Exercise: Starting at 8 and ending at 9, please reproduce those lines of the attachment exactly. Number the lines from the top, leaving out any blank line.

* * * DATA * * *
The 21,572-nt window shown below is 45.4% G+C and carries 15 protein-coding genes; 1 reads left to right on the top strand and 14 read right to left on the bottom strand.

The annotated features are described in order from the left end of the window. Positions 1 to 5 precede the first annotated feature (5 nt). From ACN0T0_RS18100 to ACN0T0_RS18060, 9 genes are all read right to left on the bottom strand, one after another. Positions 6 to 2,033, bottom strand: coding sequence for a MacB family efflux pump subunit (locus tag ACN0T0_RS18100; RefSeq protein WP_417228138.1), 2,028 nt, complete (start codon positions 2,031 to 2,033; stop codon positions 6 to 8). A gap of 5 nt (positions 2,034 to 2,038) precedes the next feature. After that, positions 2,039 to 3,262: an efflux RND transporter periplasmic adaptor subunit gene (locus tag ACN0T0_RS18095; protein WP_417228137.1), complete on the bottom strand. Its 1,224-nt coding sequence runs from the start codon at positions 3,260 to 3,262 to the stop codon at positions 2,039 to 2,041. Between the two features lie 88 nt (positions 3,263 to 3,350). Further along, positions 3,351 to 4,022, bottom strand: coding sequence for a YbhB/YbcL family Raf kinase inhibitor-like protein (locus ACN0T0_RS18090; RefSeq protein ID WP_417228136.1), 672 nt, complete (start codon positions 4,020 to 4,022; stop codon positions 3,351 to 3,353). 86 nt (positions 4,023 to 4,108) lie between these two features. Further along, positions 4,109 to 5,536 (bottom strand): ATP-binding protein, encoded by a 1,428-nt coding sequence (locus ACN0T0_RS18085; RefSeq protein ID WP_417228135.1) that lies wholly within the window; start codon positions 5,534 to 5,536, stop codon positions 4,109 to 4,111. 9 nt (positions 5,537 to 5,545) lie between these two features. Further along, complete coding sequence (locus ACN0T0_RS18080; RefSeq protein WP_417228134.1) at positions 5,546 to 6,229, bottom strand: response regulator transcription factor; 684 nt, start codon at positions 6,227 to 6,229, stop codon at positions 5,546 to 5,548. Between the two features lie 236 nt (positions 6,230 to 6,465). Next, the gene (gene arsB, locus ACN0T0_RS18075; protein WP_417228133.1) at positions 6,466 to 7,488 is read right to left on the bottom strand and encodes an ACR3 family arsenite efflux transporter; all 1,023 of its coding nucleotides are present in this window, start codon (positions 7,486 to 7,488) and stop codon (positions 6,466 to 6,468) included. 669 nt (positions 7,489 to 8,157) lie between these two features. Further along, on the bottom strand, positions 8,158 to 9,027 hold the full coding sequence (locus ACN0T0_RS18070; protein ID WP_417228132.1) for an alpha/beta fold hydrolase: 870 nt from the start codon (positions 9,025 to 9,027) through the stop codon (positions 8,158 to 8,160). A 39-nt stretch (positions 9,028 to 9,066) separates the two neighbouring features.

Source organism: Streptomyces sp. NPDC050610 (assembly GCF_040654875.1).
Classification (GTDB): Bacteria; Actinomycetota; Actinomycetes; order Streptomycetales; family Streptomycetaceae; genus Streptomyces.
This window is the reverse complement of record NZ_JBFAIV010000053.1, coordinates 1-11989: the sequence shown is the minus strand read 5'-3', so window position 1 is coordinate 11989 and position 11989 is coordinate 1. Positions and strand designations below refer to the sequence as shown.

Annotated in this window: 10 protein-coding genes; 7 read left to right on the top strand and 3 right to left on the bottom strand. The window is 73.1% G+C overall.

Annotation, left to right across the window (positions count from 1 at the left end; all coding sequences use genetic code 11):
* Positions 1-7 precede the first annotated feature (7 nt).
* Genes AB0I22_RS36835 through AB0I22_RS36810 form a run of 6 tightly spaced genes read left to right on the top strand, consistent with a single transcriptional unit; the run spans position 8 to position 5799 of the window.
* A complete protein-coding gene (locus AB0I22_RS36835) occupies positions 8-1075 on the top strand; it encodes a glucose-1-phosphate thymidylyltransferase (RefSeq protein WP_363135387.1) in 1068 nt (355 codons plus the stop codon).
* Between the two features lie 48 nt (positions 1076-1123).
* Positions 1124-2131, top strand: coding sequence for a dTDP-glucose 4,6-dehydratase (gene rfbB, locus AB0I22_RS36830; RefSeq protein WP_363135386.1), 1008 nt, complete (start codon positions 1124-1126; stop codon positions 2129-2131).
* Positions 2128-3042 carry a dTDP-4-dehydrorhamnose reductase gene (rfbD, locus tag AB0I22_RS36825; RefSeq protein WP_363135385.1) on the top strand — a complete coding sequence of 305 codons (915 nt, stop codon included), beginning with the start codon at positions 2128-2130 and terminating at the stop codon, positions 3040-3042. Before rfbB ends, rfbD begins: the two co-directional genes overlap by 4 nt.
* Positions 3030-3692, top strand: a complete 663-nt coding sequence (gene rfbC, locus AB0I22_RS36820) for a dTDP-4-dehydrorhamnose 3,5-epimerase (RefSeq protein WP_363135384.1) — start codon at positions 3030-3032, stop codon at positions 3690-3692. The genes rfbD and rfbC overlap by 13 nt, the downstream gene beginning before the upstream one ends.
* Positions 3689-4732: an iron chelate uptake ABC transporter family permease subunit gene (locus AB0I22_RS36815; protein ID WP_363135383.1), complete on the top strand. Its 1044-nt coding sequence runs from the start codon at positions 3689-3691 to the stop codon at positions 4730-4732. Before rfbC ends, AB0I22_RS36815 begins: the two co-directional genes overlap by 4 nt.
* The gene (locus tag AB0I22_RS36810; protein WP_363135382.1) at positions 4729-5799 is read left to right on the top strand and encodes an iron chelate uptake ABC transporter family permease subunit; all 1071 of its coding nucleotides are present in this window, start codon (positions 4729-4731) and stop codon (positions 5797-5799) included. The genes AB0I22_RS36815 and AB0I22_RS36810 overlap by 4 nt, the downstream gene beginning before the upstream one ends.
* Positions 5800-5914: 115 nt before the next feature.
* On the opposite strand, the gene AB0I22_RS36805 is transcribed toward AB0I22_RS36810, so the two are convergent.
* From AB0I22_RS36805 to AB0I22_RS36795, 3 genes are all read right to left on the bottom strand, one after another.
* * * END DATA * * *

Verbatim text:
* Positions 1-7 precede the first annotated feature (7 nt).
* Genes AB0I22_RS36835 through AB0I22_RS36810 form a run of 6 tightly spaced genes read left to right on the top strand, consistent with a single transcriptional unit; the run spans position 8 to position 5799 of the window.